Driftwood has an interesting history tied to itself. Carried by Arctic rivers, driftwood was the main, or sometimes only, source of wood for some Inuit and other Arctic populations living north of the tree line until they came into regular contact with European traders. Traditional Inuit boats such as the kayak were fashioned from driftwood frames covered in skins. Driftwood could be used to make bows and arrows if it was straight grained and in reasonably good condition.
St. Ives Winter Photo Shoot @ Shuswap Lake in British Columbia produced a number of very cool images of melting snow and ice on beach rocks and the local wharf. The locality is mostly recognised for it’s recreational summer activities by local tourism operators and local resorts. It is however a stepping stone for endless adventures and explorations to remote areas on Shuswap Lake.
At Cinnemousun Narrows – where the four arms of the lake meet one can push on to Anstey and Seymour arms. A number of nearby marine parks invite boaters and paddler to enjoy sandy beaches throughout different seasons.
The late afternoon sun on this glorious day was just right to illuminated the ice crystals above the water. Fall and winter are probably the best times to photograph in this part of the world as the low angle of the sun provides lighting that is not encountered during any other time of the year. The images from the St. Ives Winter Photo Shoot on Shuswap Lake are spectacular. Check out our St. Ives Winter Photo Shoot @ Shuswap Lake video and subscribe to our channel here.
Exclusively produced with Canon’s SX60 HS Superzoom bridge camera and Canon Powershot G16, the first model of the G series back then featuring built-in Wifi. Video editing software at the time were Windows Movie Maker and VideoPad.
Water Photography – Capture the Power – Water in general, is a very interesting medium. Whether it is the complete still of a lake or a chopped chaos on the ocean, captured images of the motion are fascinating. How to photograph or ‘capture’ the power of water depends largely on what effects are intended to achieve. In light technical terms, images of moving water are often ‘softened up’ to make them look somewhat magical.
This is done by the use of neutral density (ND) filters mounted to a camera’s lens. This (darkened) lens provides the photographer with broader range of exposure settings. However, softened water photography fails to bring out details, such as individual water drops or spray. So, the keys to create images that capture the power in water photography with the most details are: high speed shutter speeds with small apertures. Details are the main attributes necessary to depict the raw power of water as it moves.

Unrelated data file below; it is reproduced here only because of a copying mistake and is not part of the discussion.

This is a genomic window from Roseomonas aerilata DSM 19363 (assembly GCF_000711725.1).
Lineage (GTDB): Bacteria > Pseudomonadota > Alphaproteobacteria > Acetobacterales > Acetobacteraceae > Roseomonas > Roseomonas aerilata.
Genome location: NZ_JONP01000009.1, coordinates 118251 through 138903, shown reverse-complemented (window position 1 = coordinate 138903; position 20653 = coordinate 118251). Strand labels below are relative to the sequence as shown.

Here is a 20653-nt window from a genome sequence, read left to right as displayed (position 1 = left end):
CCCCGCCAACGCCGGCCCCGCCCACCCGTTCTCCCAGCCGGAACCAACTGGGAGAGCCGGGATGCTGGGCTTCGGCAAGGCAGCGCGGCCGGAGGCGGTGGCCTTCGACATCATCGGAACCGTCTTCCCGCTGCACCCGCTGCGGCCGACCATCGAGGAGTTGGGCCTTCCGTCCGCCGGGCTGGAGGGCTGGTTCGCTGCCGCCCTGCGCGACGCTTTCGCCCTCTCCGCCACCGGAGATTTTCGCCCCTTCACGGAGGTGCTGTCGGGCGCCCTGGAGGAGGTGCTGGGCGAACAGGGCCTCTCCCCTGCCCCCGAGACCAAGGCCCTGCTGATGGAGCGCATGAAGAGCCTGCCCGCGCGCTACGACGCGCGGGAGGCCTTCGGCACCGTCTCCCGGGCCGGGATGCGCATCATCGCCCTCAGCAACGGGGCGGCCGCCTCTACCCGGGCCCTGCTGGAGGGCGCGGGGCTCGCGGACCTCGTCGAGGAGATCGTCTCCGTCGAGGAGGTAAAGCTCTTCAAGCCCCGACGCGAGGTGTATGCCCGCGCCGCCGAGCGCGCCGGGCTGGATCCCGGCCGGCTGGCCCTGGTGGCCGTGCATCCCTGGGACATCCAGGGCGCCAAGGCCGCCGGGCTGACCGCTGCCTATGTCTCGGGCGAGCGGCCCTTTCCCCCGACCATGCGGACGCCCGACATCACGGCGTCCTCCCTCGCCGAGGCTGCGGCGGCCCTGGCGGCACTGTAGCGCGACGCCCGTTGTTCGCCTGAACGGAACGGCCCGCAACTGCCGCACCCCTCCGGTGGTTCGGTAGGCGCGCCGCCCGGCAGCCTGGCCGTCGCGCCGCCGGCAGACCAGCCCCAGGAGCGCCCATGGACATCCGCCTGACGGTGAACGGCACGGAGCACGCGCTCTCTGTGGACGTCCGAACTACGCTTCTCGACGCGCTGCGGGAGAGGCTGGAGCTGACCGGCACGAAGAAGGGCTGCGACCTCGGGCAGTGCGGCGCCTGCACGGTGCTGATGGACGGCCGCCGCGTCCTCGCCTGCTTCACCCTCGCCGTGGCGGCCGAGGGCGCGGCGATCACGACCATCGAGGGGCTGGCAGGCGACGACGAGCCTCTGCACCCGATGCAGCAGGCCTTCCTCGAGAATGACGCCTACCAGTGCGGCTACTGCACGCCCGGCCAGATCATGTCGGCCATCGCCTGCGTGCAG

In water photography, to capture the power of the water, creeks and rivers make for ideal subjects. In addition, waterfalls offer amazing opportunities to capture detailed motion. The following video was produced at Shuswap Falls and Wilsey Dam in British Columbia, an easily accessible site featuring raging waters in rocky channels and in waterfalls.
[embedyt] https://www.youtube.com/watch?v=GOPEhD-ilRY [/embedyt]
The first sequence in the video are stills shot in high frame-rate bursts to literally freeze the movement and show details that softened water photography never reveals. Following are motion pictures (actual video clips) shot at 60 fps initially but hen slowed 50, 25 and 12% in post editing. Cameras used for this video: FujiFilm XT-4 and Panasonic Lumix DMC FZ300.
Ansel Adams and Alfred Stieglitz – The Greatest Pioneers of Photography – Adams, Ansel (Feb. 20 1902 — Apr. 22, 1984), photographer and environmentalist, was born in San Francisco, California, the son of Charles Hitchcock Adams, a business man, and Olive Bray. The grandson of a wealthy timber baron, Adams grew up in a house set amid the sand dunes of the Golden Gate. When Adams was only four, an aftershock of the great earthquake and fire of 1906 threw him to the ground and badly broke his nose, distinctly marking him for life. A year later the family fortune collapsed in the financial panic of 1907, and Adams’s father spent the rest of his life doggedly but fruitlessly attempting to recoup.